Agencies Scolded for Lax Computer Security

Agencies Scolded for Lax Computer Security

Despite legislation passed last year directing federal agencies to beef up security plans for their computer systems, they are falling short as cyberattacks continue to rise, representatives from the General Accounting Office and other organizations told Congress.

"Since 1996, our analysis of information security at major federal agencies has shown that federal systems were not being adequately protected from these threats, even those systems that process, store and transmit enormous amounts of sensitive data, and are indispensable to many federal agency operations," Robert Dacey, director of information security issues at GAO, told the House Commerce subcommittee on oversight and investigations at an April 5 hearing.

Ronald Dick, director of the FBI's National Infrastructure Protection Center (NIPC), said there is a pending caseload of 1,219 government computer intrusions, including those into federal, state, local and military systems. A single case can consist of hundreds of compromised systems, he said.

While the NIPC has made progress over the past three years in building a capability to respond to cyberintrusions, "much work remains [and] more can be done to achieve the interagency and public-private partnerships," Dick told the panel.

Lawmakers, having received this latest GAO assessment and other reviews, expressed anger that the agencies are not taking the cyberthreat more seriously, particularly after last year's passage of the Government Information Security Reform Act.

"Our reviews consistently have found poor computer security planning and management, and a general lack of compliance with existing requirements of law and policy," said subcommittee Chairman Rep. James Greenwood, R-Pa. "We also found that, with few exceptions, the agencies were not testing their own systems to determine whether their security plans and policies were as effective in practice as they looked on paper."

When Congress passed the law in October 2000 reiterating computer security requirements contained in previous federal laws and Office of Management and Budget directives, it also imposed a new requirement that agencies' inspectors general conduct an independent test of an appropriate subset of agency systems each year, Greenwood said.

"While a few of the agencies are still in the process of producing documentation to us, it is fair to say that, at this point, we are not surprised or pleased by what we are finding," Greenwood said.

Few of the responding agencies have conducted true penetration tests of their computer systems, he said. Many of the tests have been limited in nature and scope and were done as part of financial system audits, he said.

Commerce Committee Chairman Billy Tauzin, R-La., said he and others on the committee will be looking at the issue seriously over the upcoming weeks to determine if more legislative action is required.

"Unless we get serious about this effort, we will never keep up with the rapid advances of technology in this area, which continually reveal new ways to attack cybersystems," Tauzin said. "In this increasingly interconnected world, we're either going to prioritize our resources better to meet this challenge ? something that, to date, Congress has not forced the agencies to do ? or we're going to find ourselves in deep, deep trouble."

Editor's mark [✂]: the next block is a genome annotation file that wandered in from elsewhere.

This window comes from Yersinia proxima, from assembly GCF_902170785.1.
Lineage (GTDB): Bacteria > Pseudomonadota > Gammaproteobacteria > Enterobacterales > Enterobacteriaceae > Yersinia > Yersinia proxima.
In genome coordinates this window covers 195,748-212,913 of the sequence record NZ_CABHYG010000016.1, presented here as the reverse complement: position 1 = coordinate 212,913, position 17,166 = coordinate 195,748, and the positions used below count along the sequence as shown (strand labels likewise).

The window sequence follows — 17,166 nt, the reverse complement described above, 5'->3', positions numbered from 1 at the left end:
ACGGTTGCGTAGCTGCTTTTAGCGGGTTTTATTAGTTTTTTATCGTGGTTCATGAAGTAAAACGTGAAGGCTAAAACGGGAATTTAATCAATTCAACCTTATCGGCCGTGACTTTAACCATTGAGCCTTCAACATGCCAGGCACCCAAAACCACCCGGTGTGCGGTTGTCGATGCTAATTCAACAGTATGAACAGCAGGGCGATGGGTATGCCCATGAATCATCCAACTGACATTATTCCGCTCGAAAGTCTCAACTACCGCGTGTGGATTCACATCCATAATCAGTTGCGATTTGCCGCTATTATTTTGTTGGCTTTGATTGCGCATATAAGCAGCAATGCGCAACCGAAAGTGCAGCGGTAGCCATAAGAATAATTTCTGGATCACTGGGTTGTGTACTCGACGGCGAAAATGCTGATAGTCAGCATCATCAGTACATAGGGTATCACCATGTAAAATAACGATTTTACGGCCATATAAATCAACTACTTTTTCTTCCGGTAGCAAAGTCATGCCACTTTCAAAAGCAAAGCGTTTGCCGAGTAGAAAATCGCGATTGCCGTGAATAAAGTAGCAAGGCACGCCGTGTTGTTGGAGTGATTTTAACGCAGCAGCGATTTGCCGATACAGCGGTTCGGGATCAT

Some industry representatives testifying before the panel said one way to bolster computer security is to increase partnerships with industry to obtain the needed expertise and technologies.

"Funding for secure government systems must be increased by a substantial amount, and outsourcing should be considered an option," said Tom Noonan, president and chief executive officer of Internet Security Systems Inc., a network security management company in Atlanta that provides security management software globally.

While the government often does well with the resources it has, Noonan said it is very expensive to obtain the computer security specialists now required to implement and coordinate many different security products and services to adequately secure a system.

"As computer security expertise is extremely rare, the cost of computer security specialists is astronomical," he said. "In my company alone, the average salary of my 2,000 employees is around $80,000."

Noonan said that to help address the cost of computer security, educational efforts must be taken to train personnel.

"Computer programmers in universities should be trained in computer security," he said. "Currently, they are not. In addition, specialized programs in computer security should be encouraged."

Information Technology Association of America President Harris Miller also urged the lawmakers to facilitate more cooperation with industry in this arena.

Miller said increased financial support from Congress should match the private sector's efforts to secure its information systems. Government also should fund advanced information security research, filling the gap between industry-led, market-driven research and development and long-term, national security-defense based R&D.

ITAA also recommended the government adopt some means of ensuring internal accountability for information security, making it part of every manager's responsibilities.

And government should organize and develop sound information security policies and practices and communicate about security with the private sector and among various agencies, Miller said.

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